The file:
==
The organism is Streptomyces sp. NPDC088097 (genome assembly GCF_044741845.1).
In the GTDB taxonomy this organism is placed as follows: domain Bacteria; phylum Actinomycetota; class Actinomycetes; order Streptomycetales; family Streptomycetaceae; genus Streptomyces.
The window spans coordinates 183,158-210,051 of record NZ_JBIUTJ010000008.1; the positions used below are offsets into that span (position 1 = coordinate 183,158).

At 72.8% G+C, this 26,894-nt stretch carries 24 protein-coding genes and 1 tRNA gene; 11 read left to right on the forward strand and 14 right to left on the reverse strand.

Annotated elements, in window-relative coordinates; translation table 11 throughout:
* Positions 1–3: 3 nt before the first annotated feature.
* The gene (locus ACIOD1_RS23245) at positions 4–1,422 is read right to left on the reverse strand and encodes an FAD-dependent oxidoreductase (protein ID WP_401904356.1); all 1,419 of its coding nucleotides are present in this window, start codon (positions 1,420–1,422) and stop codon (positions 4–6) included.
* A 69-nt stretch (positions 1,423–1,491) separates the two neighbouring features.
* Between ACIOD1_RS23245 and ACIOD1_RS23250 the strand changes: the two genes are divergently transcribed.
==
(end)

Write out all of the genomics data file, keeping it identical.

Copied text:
The organism is Streptomyces sp. NPDC088097 (genome assembly GCF_044741845.1).
In the GTDB taxonomy this organism is placed as follows: domain Bacteria; phylum Actinomycetota; class Actinomycetes; order Streptomycetales; family Streptomycetaceae; genus Streptomyces.
The window spans coordinates 183,158-210,051 of record NZ_JBIUTJ010000008.1; the positions used below are offsets into that span (position 1 = coordinate 183,158).

At 72.8% G+C, this 26,894-nt stretch carries 24 protein-coding genes and 1 tRNA gene; 11 read left to right on the forward strand and 14 right to left on the reverse strand.

Annotated elements, in window-relative coordinates; translation table 11 throughout:
* Positions 1–3: 3 nt before the first annotated feature.
* The gene (locus ACIOD1_RS23245) at positions 4–1,422 is read right to left on the reverse strand and encodes an FAD-dependent oxidoreductase (protein ID WP_401904356.1); all 1,419 of its coding nucleotides are present in this window, start codon (positions 1,420–1,422) and stop codon (positions 4–6) included.
* A 69-nt stretch (positions 1,423–1,491) separates the two neighbouring features.
* Between ACIOD1_RS23245 and ACIOD1_RS23250 the strand changes: the two genes are divergently transcribed.